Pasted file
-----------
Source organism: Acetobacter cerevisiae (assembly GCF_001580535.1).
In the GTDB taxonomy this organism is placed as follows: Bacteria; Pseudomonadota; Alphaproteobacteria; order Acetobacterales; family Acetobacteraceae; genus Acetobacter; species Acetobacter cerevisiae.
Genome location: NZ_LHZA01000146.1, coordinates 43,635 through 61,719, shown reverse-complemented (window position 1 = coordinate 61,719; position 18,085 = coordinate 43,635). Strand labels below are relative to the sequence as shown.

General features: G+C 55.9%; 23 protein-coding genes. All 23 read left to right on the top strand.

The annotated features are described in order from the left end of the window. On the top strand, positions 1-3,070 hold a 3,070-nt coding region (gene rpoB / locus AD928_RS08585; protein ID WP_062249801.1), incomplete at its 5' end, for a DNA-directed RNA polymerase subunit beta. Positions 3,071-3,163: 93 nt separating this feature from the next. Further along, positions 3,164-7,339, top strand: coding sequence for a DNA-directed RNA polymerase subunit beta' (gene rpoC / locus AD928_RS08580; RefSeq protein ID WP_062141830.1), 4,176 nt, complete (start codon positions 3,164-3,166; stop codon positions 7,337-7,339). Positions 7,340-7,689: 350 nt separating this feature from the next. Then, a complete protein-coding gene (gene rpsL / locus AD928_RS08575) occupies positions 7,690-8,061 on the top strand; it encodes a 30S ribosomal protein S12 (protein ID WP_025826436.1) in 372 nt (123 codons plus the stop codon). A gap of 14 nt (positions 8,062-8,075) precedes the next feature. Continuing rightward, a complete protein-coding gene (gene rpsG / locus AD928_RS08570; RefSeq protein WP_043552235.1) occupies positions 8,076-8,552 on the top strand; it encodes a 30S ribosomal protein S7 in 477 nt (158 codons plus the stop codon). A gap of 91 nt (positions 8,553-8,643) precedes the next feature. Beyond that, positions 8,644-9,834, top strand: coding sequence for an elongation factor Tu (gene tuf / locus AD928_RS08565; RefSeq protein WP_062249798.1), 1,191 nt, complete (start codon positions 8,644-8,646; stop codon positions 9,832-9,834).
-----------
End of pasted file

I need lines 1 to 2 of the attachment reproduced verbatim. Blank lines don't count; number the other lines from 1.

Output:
Source organism: Acetobacter cerevisiae (assembly GCF_001580535.1).
In the GTDB taxonomy this organism is placed as follows: Bacteria; Pseudomonadota; Alphaproteobacteria; order Acetobacterales; family Acetobacteraceae; genus Acetobacter; species Acetobacter cerevisiae.